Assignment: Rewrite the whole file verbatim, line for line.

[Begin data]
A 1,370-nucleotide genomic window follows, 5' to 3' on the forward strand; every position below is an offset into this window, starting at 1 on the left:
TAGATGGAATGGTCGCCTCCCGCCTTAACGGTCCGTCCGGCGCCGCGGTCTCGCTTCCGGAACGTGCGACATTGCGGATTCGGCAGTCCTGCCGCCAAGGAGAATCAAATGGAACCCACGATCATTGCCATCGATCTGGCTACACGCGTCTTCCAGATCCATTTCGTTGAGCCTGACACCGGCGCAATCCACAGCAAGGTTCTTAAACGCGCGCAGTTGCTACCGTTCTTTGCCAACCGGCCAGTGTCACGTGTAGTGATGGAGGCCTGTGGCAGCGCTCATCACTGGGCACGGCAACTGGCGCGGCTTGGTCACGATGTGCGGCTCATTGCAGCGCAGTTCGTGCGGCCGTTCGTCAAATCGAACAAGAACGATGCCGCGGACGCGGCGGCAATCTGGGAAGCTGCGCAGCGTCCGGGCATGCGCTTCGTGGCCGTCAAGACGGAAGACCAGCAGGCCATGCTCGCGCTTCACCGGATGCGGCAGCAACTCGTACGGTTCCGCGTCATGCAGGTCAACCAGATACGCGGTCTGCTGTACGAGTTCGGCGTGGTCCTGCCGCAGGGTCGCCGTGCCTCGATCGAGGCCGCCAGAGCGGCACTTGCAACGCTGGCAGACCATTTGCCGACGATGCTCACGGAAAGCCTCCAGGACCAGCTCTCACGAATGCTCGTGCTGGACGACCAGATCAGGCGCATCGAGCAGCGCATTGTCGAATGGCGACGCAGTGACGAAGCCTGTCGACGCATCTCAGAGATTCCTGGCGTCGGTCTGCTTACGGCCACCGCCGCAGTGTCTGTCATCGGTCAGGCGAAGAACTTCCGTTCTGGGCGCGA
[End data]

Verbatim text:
A 1,370-nucleotide genomic window follows, 5' to 3' on the forward strand; every position below is an offset into this window, starting at 1 on the left:
TAGATGGAATGGTCGCCTCCCGCCTTAACGGTCCGTCCGGCGCCGCGGTCTCGCTTCCGGAACGTGCGACATTGCGGATTCGGCAGTCCTGCCGCCAAGGAGAATCAAATGGAACCCACGATCATTGCCATCGATCTGGCTACACGCGTCTTCCAGATCCATTTCGTTGAGCCTGACACCGGCGCAATCCACAGCAAGGTTCTTAAACGCGCGCAGTTGCTACCGTTCTTTGCCAACCGGCCAGTGTCACGTGTAGTGATGGAGGCCTGTGGCAGCGCTCATCACTGGGCACGGCAACTGGCGCGGCTTGGTCACGATGTGCGGCTCATTGCAGCGCAGTTCGTGCGGCCGTTCGTCAAATCGAACAAGAACGATGCCGCGGACGCGGCGGCAATCTGGGAAGCTGCGCAGCGTCCGGGCATGCGCTTCGTGGCCGTCAAGACGGAAGACCAGCAGGCCATGCTCGCGCTTCACCGGATGCGGCAGCAACTCGTACGGTTCCGCGTCATGCAGGTCAACCAGATACGCGGTCTGCTGTACGAGTTCGGCGTGGTCCTGCCGCAGGGTCGCCGTGCCTCGATCGAGGCCGCCAGAGCGGCACTTGCAACGCTGGCAGACCATTTGCCGACGATGCTCACGGAAAGCCTCCAGGACCAGCTCTCACGAATGCTCGTGCTGGACGACCAGATCAGGCGCATCGAGCAGCGCATTGTCGAATGGCGACGCAGTGACGAAGCCTGTCGACGCATCTCAGAGATTCCTGGCGTCGGTCTGCTTACGGCCACCGCCGCAGTGTCTGTCATCGGTCAGGCGAAGAACTTCCGTTCTGGGCGCGA